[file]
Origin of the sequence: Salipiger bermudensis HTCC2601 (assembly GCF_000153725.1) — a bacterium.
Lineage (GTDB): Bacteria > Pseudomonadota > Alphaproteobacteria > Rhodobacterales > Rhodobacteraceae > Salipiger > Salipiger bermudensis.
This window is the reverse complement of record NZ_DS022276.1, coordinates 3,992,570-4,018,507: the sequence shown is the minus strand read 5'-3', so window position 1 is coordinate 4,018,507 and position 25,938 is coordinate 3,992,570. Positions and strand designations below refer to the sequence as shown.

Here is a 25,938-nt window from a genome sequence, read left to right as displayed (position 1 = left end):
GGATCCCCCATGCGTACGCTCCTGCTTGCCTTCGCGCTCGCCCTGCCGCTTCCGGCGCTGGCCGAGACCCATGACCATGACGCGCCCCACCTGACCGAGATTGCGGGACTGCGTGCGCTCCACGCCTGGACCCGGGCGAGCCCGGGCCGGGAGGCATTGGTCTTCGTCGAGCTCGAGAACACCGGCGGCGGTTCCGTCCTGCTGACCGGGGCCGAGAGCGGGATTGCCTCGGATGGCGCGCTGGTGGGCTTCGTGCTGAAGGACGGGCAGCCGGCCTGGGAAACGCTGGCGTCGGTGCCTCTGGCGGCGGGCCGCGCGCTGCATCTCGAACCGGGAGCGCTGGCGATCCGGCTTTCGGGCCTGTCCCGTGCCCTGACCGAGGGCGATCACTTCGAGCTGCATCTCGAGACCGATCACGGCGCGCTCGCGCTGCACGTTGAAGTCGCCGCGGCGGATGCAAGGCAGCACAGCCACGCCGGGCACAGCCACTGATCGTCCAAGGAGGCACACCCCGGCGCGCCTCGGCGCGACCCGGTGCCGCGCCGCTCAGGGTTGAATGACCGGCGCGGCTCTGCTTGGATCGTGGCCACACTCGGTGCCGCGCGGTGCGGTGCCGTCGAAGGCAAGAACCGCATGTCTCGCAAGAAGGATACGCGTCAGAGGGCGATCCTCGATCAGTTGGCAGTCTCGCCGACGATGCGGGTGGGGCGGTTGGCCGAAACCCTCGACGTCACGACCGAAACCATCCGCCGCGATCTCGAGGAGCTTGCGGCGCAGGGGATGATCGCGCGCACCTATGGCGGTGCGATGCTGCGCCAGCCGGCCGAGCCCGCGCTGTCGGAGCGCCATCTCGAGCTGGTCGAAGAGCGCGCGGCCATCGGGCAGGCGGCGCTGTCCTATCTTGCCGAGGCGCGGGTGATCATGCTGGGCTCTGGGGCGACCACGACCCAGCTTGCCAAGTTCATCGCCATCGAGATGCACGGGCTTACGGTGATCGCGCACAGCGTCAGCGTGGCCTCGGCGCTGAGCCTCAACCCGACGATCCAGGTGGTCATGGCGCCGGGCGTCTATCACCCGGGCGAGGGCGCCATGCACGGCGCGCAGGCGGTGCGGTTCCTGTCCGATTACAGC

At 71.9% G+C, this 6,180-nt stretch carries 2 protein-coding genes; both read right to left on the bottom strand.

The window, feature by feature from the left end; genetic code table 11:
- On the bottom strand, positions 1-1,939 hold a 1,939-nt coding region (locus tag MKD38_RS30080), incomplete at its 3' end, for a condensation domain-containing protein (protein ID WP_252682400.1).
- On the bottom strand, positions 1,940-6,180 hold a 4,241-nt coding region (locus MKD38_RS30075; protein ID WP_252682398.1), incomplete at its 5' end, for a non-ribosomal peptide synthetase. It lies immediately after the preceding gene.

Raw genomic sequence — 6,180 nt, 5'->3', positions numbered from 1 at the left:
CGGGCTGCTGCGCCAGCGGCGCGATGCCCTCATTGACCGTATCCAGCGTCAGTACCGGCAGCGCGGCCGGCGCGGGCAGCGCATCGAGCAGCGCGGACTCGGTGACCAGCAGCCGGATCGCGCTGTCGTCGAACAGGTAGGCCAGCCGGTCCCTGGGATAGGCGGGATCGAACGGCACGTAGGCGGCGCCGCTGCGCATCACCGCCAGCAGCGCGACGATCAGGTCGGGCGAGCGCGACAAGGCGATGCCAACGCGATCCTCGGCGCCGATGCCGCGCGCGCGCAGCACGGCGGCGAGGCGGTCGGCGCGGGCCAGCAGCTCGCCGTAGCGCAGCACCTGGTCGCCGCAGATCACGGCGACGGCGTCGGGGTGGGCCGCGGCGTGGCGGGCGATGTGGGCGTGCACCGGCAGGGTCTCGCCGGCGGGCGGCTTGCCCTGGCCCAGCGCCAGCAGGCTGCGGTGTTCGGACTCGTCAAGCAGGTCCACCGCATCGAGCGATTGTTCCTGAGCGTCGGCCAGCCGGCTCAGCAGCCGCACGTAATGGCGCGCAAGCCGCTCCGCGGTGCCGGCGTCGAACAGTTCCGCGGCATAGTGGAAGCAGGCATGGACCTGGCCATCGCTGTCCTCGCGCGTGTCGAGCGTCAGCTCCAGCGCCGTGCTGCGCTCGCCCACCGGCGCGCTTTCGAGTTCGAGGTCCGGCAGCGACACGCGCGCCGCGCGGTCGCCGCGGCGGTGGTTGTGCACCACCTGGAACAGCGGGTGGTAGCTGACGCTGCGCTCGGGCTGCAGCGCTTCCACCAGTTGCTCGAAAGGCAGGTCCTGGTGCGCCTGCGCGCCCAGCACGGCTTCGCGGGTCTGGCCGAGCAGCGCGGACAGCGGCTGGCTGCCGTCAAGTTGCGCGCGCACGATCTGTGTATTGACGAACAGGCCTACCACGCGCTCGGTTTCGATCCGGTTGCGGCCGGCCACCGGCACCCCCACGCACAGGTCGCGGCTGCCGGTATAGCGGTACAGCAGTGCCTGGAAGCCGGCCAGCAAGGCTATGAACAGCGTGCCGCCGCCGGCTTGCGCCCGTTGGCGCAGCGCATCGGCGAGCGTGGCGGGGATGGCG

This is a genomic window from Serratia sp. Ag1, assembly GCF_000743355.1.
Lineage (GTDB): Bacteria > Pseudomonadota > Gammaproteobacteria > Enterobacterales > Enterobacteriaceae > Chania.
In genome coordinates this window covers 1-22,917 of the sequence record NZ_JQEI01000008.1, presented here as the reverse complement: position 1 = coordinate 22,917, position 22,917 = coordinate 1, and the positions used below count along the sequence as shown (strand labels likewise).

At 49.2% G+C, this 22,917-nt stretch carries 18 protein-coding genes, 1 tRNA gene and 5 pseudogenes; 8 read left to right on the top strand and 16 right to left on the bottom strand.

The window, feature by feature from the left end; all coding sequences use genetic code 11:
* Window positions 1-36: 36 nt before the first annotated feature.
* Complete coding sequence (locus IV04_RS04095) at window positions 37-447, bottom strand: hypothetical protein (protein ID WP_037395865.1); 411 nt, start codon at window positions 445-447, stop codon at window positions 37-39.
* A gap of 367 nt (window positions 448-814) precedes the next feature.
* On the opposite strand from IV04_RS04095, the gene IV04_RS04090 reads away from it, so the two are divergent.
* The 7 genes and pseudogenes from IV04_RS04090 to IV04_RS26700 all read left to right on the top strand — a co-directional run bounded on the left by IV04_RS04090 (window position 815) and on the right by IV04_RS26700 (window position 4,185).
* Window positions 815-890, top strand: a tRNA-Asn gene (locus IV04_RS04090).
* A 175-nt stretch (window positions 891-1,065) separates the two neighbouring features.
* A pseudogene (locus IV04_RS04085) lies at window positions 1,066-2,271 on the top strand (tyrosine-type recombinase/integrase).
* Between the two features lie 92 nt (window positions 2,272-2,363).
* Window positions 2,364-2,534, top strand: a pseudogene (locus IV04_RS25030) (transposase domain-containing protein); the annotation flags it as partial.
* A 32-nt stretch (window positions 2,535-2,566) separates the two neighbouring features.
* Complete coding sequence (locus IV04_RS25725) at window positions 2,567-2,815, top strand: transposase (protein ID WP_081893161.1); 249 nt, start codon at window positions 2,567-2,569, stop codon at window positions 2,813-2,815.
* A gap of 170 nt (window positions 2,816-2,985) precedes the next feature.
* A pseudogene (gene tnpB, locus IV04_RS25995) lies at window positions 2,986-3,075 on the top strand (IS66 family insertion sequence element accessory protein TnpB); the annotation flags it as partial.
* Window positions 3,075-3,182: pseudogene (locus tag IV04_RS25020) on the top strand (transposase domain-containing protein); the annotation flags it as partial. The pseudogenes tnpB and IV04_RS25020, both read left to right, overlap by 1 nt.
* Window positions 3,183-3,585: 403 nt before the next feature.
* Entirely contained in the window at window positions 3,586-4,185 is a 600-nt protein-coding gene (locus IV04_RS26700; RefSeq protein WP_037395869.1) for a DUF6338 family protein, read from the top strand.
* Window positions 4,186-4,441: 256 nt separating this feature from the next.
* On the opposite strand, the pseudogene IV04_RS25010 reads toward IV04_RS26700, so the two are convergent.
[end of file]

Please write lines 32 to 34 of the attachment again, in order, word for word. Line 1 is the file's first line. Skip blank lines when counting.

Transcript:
* Window positions 3,183-3,585: 403 nt before the next feature.
* Entirely contained in the window at window positions 3,586-4,185 is a 600-nt protein-coding gene (locus IV04_RS26700; RefSeq protein WP_037395869.1) for a DUF6338 family protein, read from the top strand.
* Window positions 4,186-4,441: 256 nt separating this feature from the next.